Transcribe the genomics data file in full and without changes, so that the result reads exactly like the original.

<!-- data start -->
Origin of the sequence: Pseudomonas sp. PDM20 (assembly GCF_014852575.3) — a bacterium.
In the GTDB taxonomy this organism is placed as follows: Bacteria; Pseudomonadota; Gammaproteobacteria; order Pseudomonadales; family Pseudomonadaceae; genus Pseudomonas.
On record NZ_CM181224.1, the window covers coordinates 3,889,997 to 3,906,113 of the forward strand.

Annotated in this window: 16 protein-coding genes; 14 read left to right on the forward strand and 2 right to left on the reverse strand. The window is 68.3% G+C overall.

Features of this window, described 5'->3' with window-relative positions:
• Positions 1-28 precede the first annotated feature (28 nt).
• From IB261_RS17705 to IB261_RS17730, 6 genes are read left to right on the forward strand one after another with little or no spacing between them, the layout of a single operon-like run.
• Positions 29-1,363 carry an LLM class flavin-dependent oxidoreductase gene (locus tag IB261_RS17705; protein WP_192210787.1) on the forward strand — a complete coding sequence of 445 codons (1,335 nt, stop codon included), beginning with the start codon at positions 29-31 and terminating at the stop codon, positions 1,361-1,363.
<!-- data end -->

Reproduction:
Origin of the sequence: Pseudomonas sp. PDM20 (assembly GCF_014852575.3) — a bacterium.
In the GTDB taxonomy this organism is placed as follows: Bacteria; Pseudomonadota; Gammaproteobacteria; order Pseudomonadales; family Pseudomonadaceae; genus Pseudomonas.
On record NZ_CM181224.1, the window covers coordinates 3,889,997 to 3,906,113 of the forward strand.

Annotated in this window: 16 protein-coding genes; 14 read left to right on the forward strand and 2 right to left on the reverse strand. The window is 68.3% G+C overall.

Features of this window, described 5'->3' with window-relative positions:
• Positions 1-28 precede the first annotated feature (28 nt).
• From IB261_RS17705 to IB261_RS17730, 6 genes are read left to right on the forward strand one after another with little or no spacing between them, the layout of a single operon-like run.
• Positions 29-1,363 carry an LLM class flavin-dependent oxidoreductase gene (locus tag IB261_RS17705; protein WP_192210787.1) on the forward strand — a complete coding sequence of 445 codons (1,335 nt, stop codon included), beginning with the start codon at positions 29-31 and terminating at the stop codon, positions 1,361-1,363.